A United Nations special rapporteur has established that rights workers in Greece are facing “pervasive fear and insecurity,” particularly those focusing on the field of migration, Human Rights Watch (HRW) said in a report released on Friday.
Following a 10-day mission in Greece, Mary Lawlor, the UN special rapporteur on human rights defenders, said “a number of interlocutors spoke about the negative perceptions concerning the role and work of civil society in the country … and the overall hostile atmosphere in which they work.”
People in the field of migration face criminal sanctions and operate in an “increasingly hostile environment influenced by negative rhetoric from high-ranking officials and their unfavorable portrayal in the media,” the UN expert said.
Greece has been facing criticism about its handling of migration, mostly over its illegal pushbacks, said HRW researcher Eva Cosse.
Citing Lawlor’s findings, she said human rights defenders found it increasingly difficult to carry out their duties, especially in fields that might be considered controversial or geopolitically sensitive.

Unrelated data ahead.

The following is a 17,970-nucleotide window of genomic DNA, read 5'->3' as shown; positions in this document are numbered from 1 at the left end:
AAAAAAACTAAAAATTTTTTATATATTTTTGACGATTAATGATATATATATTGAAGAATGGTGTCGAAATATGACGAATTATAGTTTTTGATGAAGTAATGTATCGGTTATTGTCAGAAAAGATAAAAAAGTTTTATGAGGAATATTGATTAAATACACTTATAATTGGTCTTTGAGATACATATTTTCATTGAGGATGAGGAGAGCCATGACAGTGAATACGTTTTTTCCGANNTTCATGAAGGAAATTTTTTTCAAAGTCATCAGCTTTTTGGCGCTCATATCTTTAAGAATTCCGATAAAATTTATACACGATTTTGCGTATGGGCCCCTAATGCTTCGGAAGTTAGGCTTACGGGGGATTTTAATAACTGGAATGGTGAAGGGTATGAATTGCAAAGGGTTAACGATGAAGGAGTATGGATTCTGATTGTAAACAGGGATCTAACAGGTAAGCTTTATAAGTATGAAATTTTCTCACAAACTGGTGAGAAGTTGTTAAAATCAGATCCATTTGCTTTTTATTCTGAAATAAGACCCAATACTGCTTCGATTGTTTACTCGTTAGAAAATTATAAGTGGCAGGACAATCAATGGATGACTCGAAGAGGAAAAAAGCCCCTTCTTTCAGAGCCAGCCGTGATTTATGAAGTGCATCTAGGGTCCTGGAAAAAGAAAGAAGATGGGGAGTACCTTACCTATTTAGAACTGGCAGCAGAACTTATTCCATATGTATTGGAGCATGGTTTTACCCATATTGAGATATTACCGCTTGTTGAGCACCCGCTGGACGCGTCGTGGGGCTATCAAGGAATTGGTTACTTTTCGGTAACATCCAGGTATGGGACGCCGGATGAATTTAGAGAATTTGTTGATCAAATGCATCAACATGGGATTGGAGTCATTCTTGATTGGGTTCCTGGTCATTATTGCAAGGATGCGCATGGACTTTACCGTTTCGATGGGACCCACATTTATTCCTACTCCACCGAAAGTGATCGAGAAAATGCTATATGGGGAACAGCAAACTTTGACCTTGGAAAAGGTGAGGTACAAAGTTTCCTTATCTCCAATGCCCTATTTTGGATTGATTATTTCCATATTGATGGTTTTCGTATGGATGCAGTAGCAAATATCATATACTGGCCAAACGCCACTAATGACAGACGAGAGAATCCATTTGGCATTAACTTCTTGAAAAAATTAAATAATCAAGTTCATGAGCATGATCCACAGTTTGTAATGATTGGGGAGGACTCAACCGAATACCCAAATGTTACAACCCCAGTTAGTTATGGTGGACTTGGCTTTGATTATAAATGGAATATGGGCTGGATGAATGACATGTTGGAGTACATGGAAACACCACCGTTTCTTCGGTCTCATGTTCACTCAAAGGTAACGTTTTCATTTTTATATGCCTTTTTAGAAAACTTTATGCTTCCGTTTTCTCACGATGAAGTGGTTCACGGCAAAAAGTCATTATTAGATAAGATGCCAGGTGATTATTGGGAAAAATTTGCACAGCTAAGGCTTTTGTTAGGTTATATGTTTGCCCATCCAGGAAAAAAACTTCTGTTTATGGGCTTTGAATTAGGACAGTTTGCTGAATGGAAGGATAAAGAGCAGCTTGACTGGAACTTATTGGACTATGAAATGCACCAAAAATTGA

This was particularly significant for those defending rights or giving legal aid to asylum seekers and migrants, as well as people documenting pushbacks, the report said.
The watchdog accused the Greek government of aiming to silence groups that document abuse of migrants and refugees, and trying to control the civil society “by implementing an increasingly restrictive legislative environment.”
Operations of several groups have been even more difficult after a controversial registration process for NGOs, which includes a disproportionate amount of requirements, was unveiled in 2019.
According to Lawlor’s report, the requirements are in violation of Greece’s obligations under international human rights law.
NGOs not registered with the Ministry of Migration and Asylum have no access to camps and cannot visit migrants or refugees.
In many cases, groups that have applied for registration faced disproportionate delays and unjustified rejections.
Greece has dropped 38 spots in a year on the Press Freedom Index, making it the lowest-ranked European Union country, the report said.
Lawlor will present her findings in detail at the UN Human Rights Council session in March next year, it added.